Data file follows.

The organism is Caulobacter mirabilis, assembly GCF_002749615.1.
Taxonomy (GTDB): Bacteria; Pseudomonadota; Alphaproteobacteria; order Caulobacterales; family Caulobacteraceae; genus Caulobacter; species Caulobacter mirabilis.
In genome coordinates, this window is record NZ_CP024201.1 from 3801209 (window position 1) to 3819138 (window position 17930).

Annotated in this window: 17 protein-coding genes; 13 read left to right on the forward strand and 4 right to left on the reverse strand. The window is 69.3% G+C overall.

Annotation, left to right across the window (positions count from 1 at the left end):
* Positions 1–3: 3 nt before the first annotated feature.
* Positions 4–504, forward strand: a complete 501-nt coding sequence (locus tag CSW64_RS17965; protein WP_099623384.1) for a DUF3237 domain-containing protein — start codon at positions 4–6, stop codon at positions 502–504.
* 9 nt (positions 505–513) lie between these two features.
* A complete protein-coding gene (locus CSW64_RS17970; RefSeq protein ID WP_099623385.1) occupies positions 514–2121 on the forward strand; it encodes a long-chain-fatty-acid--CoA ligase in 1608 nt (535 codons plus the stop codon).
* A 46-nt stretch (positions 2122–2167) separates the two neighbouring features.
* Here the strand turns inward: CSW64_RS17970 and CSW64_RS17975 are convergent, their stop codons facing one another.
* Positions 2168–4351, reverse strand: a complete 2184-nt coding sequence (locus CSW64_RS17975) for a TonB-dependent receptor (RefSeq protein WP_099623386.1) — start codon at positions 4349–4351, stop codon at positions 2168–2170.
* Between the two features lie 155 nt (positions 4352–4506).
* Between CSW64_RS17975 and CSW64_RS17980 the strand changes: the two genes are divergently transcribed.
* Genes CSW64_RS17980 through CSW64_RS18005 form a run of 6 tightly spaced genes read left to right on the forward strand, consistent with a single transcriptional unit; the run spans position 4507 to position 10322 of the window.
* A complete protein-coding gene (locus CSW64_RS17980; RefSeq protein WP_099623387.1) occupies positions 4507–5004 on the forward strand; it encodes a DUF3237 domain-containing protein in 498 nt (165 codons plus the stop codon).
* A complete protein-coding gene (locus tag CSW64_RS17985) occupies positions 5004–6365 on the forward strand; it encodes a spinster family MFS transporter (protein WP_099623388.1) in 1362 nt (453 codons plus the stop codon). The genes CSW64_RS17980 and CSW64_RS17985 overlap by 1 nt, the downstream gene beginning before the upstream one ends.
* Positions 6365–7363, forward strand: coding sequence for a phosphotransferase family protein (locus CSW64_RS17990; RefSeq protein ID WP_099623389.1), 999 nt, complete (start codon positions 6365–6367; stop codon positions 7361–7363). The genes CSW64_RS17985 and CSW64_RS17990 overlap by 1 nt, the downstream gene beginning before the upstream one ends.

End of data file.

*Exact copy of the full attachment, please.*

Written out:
The organism is Caulobacter mirabilis, assembly GCF_002749615.1.
Taxonomy (GTDB): Bacteria; Pseudomonadota; Alphaproteobacteria; order Caulobacterales; family Caulobacteraceae; genus Caulobacter; species Caulobacter mirabilis.
In genome coordinates, this window is record NZ_CP024201.1 from 3801209 (window position 1) to 3819138 (window position 17930).

Annotated in this window: 17 protein-coding genes; 13 read left to right on the forward strand and 4 right to left on the reverse strand. The window is 69.3% G+C overall.

Annotation, left to right across the window (positions count from 1 at the left end):
* Positions 1–3: 3 nt before the first annotated feature.
* Positions 4–504, forward strand: a complete 501-nt coding sequence (locus tag CSW64_RS17965; protein WP_099623384.1) for a DUF3237 domain-containing protein — start codon at positions 4–6, stop codon at positions 502–504.
* 9 nt (positions 505–513) lie between these two features.
* A complete protein-coding gene (locus CSW64_RS17970; RefSeq protein ID WP_099623385.1) occupies positions 514–2121 on the forward strand; it encodes a long-chain-fatty-acid--CoA ligase in 1608 nt (535 codons plus the stop codon).
* A 46-nt stretch (positions 2122–2167) separates the two neighbouring features.
* Here the strand turns inward: CSW64_RS17970 and CSW64_RS17975 are convergent, their stop codons facing one another.
* Positions 2168–4351, reverse strand: a complete 2184-nt coding sequence (locus CSW64_RS17975) for a TonB-dependent receptor (RefSeq protein WP_099623386.1) — start codon at positions 4349–4351, stop codon at positions 2168–2170.
* Between the two features lie 155 nt (positions 4352–4506).
* Between CSW64_RS17975 and CSW64_RS17980 the strand changes: the two genes are divergently transcribed.
* Genes CSW64_RS17980 through CSW64_RS18005 form a run of 6 tightly spaced genes read left to right on the forward strand, consistent with a single transcriptional unit; the run spans position 4507 to position 10322 of the window.
* A complete protein-coding gene (locus CSW64_RS17980; RefSeq protein WP_099623387.1) occupies positions 4507–5004 on the forward strand; it encodes a DUF3237 domain-containing protein in 498 nt (165 codons plus the stop codon).
* A complete protein-coding gene (locus tag CSW64_RS17985) occupies positions 5004–6365 on the forward strand; it encodes a spinster family MFS transporter (protein WP_099623388.1) in 1362 nt (453 codons plus the stop codon). The genes CSW64_RS17980 and CSW64_RS17985 overlap by 1 nt, the downstream gene beginning before the upstream one ends.
* Positions 6365–7363, forward strand: coding sequence for a phosphotransferase family protein (locus CSW64_RS17990; RefSeq protein ID WP_099623389.1), 999 nt, complete (start codon positions 6365–6367; stop codon positions 7361–7363). The genes CSW64_RS17985 and CSW64_RS17990 overlap by 1 nt, the downstream gene beginning before the upstream one ends.